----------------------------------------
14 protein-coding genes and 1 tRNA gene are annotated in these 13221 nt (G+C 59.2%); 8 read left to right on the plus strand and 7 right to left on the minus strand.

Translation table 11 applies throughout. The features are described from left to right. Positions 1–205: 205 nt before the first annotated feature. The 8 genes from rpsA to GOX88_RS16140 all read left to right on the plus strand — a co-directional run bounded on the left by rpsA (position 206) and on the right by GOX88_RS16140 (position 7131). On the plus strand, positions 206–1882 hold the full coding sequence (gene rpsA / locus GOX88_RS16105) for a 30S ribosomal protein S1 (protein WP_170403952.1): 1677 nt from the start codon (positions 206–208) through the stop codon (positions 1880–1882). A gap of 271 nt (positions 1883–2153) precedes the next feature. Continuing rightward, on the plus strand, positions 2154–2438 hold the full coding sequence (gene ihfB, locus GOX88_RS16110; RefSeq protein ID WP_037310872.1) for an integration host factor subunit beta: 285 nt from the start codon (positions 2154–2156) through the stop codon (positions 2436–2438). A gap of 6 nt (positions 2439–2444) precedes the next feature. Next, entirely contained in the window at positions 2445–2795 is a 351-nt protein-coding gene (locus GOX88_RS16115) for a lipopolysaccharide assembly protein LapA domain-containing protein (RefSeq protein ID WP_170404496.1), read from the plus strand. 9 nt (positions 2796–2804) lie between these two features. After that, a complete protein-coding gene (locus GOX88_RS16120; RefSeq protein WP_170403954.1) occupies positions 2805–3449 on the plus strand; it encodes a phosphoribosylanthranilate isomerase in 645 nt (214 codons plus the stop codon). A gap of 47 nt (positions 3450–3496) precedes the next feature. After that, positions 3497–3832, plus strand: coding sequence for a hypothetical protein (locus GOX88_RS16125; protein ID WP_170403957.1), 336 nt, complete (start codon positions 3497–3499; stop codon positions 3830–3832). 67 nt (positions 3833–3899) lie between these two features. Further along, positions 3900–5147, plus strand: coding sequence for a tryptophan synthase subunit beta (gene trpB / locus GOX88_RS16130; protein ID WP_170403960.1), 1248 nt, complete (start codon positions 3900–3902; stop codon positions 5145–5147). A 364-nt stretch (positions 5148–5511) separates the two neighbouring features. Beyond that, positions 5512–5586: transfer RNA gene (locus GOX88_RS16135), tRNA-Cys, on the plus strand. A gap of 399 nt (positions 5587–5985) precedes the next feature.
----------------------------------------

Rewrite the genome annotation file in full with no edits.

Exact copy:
14 protein-coding genes and 1 tRNA gene are annotated in these 13221 nt (G+C 59.2%); 8 read left to right on the plus strand and 7 right to left on the minus strand.

Translation table 11 applies throughout. The features are described from left to right. Positions 1–205: 205 nt before the first annotated feature. The 8 genes from rpsA to GOX88_RS16140 all read left to right on the plus strand — a co-directional run bounded on the left by rpsA (position 206) and on the right by GOX88_RS16140 (position 7131). On the plus strand, positions 206–1882 hold the full coding sequence (gene rpsA / locus GOX88_RS16105) for a 30S ribosomal protein S1 (protein WP_170403952.1): 1677 nt from the start codon (positions 206–208) through the stop codon (positions 1880–1882). A gap of 271 nt (positions 1883–2153) precedes the next feature. Continuing rightward, on the plus strand, positions 2154–2438 hold the full coding sequence (gene ihfB, locus GOX88_RS16110; RefSeq protein ID WP_037310872.1) for an integration host factor subunit beta: 285 nt from the start codon (positions 2154–2156) through the stop codon (positions 2436–2438). A gap of 6 nt (positions 2439–2444) precedes the next feature. Next, entirely contained in the window at positions 2445–2795 is a 351-nt protein-coding gene (locus GOX88_RS16115) for a lipopolysaccharide assembly protein LapA domain-containing protein (RefSeq protein ID WP_170404496.1), read from the plus strand. 9 nt (positions 2796–2804) lie between these two features. After that, a complete protein-coding gene (locus GOX88_RS16120; RefSeq protein WP_170403954.1) occupies positions 2805–3449 on the plus strand; it encodes a phosphoribosylanthranilate isomerase in 645 nt (214 codons plus the stop codon). A gap of 47 nt (positions 3450–3496) precedes the next feature. After that, positions 3497–3832, plus strand: coding sequence for a hypothetical protein (locus GOX88_RS16125; protein ID WP_170403957.1), 336 nt, complete (start codon positions 3497–3499; stop codon positions 3830–3832). 67 nt (positions 3833–3899) lie between these two features. Further along, positions 3900–5147, plus strand: coding sequence for a tryptophan synthase subunit beta (gene trpB / locus GOX88_RS16130; protein ID WP_170403960.1), 1248 nt, complete (start codon positions 3900–3902; stop codon positions 5145–5147). A 364-nt stretch (positions 5148–5511) separates the two neighbouring features. Beyond that, positions 5512–5586: transfer RNA gene (locus GOX88_RS16135), tRNA-Cys, on the plus strand. A gap of 399 nt (positions 5587–5985) precedes the next feature.